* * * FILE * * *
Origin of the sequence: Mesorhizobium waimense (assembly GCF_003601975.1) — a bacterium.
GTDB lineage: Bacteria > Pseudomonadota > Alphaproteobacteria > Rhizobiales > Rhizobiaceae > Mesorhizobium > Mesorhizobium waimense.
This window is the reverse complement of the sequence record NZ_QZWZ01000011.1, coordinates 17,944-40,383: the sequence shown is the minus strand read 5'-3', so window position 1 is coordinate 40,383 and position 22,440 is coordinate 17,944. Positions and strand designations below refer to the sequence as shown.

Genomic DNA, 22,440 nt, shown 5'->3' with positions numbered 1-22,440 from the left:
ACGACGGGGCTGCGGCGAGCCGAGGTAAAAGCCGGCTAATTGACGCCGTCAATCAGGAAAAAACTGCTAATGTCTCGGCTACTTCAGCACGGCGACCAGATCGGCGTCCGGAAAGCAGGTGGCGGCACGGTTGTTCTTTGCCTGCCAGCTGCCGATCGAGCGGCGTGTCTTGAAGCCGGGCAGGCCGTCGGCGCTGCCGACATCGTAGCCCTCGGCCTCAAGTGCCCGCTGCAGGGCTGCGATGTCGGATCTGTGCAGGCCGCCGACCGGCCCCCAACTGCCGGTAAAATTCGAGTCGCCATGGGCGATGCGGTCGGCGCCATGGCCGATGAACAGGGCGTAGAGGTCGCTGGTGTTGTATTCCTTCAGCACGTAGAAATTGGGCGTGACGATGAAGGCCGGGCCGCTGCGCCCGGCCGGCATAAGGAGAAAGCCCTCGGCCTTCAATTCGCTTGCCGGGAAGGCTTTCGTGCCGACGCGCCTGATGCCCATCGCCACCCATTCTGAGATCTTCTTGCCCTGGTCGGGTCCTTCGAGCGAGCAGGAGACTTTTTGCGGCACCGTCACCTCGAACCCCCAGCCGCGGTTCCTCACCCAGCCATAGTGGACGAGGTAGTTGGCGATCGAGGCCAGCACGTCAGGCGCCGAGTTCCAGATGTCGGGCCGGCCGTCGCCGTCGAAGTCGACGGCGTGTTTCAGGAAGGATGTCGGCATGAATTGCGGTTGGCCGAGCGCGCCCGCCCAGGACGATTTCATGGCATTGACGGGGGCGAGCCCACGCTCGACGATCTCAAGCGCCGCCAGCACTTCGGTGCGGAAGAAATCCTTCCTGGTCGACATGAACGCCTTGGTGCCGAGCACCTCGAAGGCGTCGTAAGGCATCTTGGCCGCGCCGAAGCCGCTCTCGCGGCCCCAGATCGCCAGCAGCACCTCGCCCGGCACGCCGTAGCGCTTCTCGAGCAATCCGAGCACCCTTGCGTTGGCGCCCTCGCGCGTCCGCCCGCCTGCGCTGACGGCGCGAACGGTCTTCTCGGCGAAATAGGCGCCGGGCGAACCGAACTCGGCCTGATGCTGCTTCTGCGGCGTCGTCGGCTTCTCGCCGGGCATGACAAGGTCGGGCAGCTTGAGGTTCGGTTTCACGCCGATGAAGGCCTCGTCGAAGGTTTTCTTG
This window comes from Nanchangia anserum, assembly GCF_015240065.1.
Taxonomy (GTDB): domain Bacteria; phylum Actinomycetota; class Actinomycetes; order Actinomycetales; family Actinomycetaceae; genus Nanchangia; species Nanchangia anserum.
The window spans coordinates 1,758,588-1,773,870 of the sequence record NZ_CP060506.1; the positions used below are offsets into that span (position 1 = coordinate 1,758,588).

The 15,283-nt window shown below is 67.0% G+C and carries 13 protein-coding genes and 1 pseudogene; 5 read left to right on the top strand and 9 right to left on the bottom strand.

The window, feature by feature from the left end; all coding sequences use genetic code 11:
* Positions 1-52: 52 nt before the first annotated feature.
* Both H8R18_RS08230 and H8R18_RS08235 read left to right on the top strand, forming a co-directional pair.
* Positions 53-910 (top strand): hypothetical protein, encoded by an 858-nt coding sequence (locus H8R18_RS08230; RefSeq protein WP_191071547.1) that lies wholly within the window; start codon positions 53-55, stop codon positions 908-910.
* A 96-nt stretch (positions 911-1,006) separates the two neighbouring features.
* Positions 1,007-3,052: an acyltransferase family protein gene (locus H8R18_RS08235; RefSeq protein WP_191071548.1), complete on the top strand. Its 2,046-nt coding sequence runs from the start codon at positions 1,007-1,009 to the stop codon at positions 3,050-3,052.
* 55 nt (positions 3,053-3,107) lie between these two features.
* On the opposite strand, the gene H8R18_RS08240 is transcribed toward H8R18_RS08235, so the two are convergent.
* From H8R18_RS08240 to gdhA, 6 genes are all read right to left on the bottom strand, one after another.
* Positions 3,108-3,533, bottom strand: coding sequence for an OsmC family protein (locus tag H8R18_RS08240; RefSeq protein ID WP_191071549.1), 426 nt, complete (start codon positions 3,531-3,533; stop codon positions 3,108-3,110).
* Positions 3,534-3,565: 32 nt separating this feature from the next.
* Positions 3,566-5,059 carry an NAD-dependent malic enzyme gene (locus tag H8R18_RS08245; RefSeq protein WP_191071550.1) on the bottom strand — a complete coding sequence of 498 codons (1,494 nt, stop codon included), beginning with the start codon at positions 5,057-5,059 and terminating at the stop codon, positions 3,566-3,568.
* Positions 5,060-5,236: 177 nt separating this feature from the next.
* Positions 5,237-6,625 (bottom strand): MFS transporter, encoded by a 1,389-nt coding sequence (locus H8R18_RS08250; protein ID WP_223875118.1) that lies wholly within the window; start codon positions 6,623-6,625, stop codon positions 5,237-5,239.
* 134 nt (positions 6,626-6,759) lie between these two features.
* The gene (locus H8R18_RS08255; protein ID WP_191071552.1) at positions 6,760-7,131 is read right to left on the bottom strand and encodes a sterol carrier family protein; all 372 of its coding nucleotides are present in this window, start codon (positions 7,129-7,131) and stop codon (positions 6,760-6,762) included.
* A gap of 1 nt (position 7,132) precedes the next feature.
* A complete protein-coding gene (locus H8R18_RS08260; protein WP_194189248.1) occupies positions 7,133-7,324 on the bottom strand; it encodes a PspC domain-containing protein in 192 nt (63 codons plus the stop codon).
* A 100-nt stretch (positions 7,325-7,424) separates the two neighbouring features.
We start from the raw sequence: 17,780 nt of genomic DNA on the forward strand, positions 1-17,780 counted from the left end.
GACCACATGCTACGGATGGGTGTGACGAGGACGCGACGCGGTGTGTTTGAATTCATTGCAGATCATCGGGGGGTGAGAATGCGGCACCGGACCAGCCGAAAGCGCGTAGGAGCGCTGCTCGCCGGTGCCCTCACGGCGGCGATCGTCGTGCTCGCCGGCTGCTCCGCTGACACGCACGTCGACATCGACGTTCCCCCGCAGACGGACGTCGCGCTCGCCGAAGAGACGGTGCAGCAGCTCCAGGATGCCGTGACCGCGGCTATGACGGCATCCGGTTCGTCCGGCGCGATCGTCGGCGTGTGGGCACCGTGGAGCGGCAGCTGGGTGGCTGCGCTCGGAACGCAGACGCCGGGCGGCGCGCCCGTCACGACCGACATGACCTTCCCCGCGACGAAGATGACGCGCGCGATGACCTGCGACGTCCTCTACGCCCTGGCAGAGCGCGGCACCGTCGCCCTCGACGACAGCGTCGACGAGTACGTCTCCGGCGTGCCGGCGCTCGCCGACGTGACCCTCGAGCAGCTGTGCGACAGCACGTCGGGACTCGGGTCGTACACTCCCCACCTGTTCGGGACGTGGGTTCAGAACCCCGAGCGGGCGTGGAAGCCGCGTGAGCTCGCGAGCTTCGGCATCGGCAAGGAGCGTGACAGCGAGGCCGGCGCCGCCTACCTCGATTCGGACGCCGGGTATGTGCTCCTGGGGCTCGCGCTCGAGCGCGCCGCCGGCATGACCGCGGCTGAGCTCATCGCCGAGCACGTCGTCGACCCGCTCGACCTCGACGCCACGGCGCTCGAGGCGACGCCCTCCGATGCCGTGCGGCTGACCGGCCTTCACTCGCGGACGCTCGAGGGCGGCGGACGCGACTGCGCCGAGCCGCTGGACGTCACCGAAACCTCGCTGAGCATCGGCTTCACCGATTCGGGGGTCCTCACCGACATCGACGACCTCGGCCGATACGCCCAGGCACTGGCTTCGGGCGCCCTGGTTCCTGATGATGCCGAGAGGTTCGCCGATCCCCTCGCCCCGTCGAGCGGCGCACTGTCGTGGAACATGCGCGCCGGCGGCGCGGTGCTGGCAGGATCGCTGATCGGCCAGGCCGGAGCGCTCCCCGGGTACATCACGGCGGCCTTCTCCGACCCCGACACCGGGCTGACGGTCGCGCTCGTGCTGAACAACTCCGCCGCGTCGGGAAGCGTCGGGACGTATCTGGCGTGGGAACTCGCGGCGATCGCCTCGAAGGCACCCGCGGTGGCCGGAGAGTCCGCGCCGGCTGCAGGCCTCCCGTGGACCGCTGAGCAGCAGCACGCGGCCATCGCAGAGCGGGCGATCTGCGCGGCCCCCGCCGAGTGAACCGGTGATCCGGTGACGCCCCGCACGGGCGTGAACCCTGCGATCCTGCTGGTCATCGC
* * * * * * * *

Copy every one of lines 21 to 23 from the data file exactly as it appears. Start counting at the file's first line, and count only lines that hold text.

* Positions 3,566-5,059 carry an NAD-dependent malic enzyme gene (locus tag H8R18_RS08245; RefSeq protein WP_191071550.1) on the bottom strand — a complete coding sequence of 498 codons (1,494 nt, stop codon included), beginning with the start codon at positions 5,057-5,059 and terminating at the stop codon, positions 3,566-3,568.
* Positions 5,060-5,236: 177 nt separating this feature from the next.
* Positions 5,237-6,625 (bottom strand): MFS transporter, encoded by a 1,389-nt coding sequence (locus H8R18_RS08250; protein ID WP_223875118.1) that lies wholly within the window; start codon positions 6,623-6,625, stop codon positions 5,237-5,239.